In labs, when mice are shocked, they learn not to go where they got shocked. If a puppy has an unpleasant experience peeing in the house, it won’t be long before he’ll only do it outside. When a toddler touches a hot frying pan, they usually don’t do it again. But fully grown people’s mistakes are usually in a much more complicated context. When a baby touches something hot, the sting from their mistake is instantaneous. The correlation is practically impossible to miss. It’s not so simple in adult life.
If you keep forgetting your subject’s name throughout your shoot, you could play that off. But the subject won’t feel valued. They’ll wander off and work with another photographer next time. The sting from your mistake is separated by months and numerous layers of social obstruction. It might take a long time before you realize how significant this mistake is, and when you do, you might get defensive and call it a style thing, rather than a problem of professionalism. But if instead of all that, you were honest about the mistake, and perhaps humbly expressed some of your embarrassment, your subject will respect your honesty and feel more connected to you, and more importantly, you won’t forget their name again.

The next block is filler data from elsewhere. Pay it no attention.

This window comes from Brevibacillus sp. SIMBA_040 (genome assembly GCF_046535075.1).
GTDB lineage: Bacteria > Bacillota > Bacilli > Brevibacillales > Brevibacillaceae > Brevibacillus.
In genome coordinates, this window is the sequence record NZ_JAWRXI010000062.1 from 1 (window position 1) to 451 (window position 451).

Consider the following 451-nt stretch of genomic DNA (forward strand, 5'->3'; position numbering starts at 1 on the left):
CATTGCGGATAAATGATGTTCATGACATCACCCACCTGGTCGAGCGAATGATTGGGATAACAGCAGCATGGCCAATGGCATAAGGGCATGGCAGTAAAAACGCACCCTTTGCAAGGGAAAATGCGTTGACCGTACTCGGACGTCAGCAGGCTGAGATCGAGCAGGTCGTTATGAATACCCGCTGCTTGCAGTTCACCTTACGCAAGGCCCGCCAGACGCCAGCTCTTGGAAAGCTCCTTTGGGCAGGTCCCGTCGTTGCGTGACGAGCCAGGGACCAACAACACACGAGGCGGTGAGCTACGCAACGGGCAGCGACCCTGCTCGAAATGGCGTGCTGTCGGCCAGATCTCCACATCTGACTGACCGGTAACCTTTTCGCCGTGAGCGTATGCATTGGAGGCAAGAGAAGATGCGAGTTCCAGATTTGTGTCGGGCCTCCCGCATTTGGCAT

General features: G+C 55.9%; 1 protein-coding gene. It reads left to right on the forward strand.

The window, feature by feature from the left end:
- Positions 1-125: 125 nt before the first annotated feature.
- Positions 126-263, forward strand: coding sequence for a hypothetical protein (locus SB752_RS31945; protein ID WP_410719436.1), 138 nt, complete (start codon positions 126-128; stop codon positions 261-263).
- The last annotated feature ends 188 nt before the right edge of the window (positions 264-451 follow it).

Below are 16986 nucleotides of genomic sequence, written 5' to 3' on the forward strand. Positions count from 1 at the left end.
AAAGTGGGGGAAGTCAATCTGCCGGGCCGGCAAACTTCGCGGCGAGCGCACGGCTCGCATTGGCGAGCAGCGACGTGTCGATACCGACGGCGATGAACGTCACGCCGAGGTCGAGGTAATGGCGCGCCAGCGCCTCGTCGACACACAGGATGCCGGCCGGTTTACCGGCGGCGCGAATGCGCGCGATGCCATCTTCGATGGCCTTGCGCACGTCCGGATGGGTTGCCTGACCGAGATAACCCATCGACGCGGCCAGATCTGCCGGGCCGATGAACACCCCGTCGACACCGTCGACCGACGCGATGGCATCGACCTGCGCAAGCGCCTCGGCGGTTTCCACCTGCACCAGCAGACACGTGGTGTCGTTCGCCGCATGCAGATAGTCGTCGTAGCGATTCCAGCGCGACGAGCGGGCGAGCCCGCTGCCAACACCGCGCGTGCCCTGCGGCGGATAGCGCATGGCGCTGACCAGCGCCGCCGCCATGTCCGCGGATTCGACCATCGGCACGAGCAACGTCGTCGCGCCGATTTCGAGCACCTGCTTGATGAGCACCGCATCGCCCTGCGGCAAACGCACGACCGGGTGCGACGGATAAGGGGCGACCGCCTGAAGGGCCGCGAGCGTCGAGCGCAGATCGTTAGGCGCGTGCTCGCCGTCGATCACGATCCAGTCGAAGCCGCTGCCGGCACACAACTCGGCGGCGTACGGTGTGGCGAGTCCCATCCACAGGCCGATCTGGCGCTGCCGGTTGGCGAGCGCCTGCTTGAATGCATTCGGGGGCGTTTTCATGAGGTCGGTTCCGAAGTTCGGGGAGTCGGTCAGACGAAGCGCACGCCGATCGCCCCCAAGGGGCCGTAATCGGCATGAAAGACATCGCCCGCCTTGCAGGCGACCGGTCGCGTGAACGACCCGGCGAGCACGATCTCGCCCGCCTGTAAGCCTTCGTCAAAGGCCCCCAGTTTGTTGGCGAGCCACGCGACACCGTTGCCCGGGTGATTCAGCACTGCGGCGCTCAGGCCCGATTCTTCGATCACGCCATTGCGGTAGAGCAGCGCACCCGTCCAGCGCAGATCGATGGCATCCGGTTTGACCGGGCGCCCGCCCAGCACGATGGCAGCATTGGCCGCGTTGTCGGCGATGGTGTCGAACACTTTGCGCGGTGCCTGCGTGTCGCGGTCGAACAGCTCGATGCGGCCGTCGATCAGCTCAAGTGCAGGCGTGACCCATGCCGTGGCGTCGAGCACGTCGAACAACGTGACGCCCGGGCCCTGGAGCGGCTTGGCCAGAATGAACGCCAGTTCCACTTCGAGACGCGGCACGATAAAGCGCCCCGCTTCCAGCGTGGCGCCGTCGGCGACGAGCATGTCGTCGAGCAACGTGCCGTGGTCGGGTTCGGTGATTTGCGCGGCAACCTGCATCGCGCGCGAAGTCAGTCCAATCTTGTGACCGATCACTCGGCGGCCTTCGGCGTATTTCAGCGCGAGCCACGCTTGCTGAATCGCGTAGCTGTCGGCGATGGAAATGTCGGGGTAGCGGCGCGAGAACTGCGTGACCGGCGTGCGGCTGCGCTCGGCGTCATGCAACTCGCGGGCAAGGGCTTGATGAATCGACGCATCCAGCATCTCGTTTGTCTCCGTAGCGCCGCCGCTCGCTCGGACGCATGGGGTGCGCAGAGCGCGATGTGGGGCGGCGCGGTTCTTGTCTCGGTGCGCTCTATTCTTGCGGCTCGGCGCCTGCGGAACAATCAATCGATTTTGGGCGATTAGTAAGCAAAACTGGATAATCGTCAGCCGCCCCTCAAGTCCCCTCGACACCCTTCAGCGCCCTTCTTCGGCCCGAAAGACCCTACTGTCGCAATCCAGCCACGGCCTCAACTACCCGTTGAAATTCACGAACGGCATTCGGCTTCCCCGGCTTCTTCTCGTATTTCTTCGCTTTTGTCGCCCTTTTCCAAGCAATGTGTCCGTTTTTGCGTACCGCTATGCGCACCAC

If you want to learn from your mistakes, you have to accept them
Photo by Missy S.
When the sting from our mistakes isn't felt immediately, and we’re in a situation where we feel it’s really best for everyone to play it off, there’s a really good chance you’re going to make that mistake again. If for some reason, openly accepting a mistake is not an option, you have to be mindful of the effects the mistake is having on your feelings. They’re the best chance you have at not repeating them.
Say you’ve captured a good photo of your subject in front of a distracting pallet of colors that you hadn’t noticed at the time. In this case, you had lots of other good shots, and you played this one off as a black and white. That is really all well and good. You’re not being dishonest or failing to live up to your promises. But, you did make a mistake, and it’s probably best that you play it off. Unfortunately, if you do, it’s going to take you all the longer to learn to pay attention to your color pallet.
You don’t want to go moaning to your subjects about all the mistakes you made during a session with them. That’s going to make it harder for them to enjoy the images you created. But you also don’t want to convince yourself that shooting without any attention to detail is just ‘your style’ either.
The trick to learning from mistakes you can’t reveal in the moment is noticing and accepting the feeling you get when you’ve realized that you made a mistake. When you see that you do not like an image, quickly applying a black and white filter will probably make that feeling go away. But it won’t make you a better photographer. Try to notice when you have the rapid urge to make adjustments to photos. Try to notice when you immediately feel the need to stick up for yourself or your work. These are telltale signs that you’re not just playing it off for your subjects, you’re playing it off for yourself and it’s getting in the way of being a better photographer.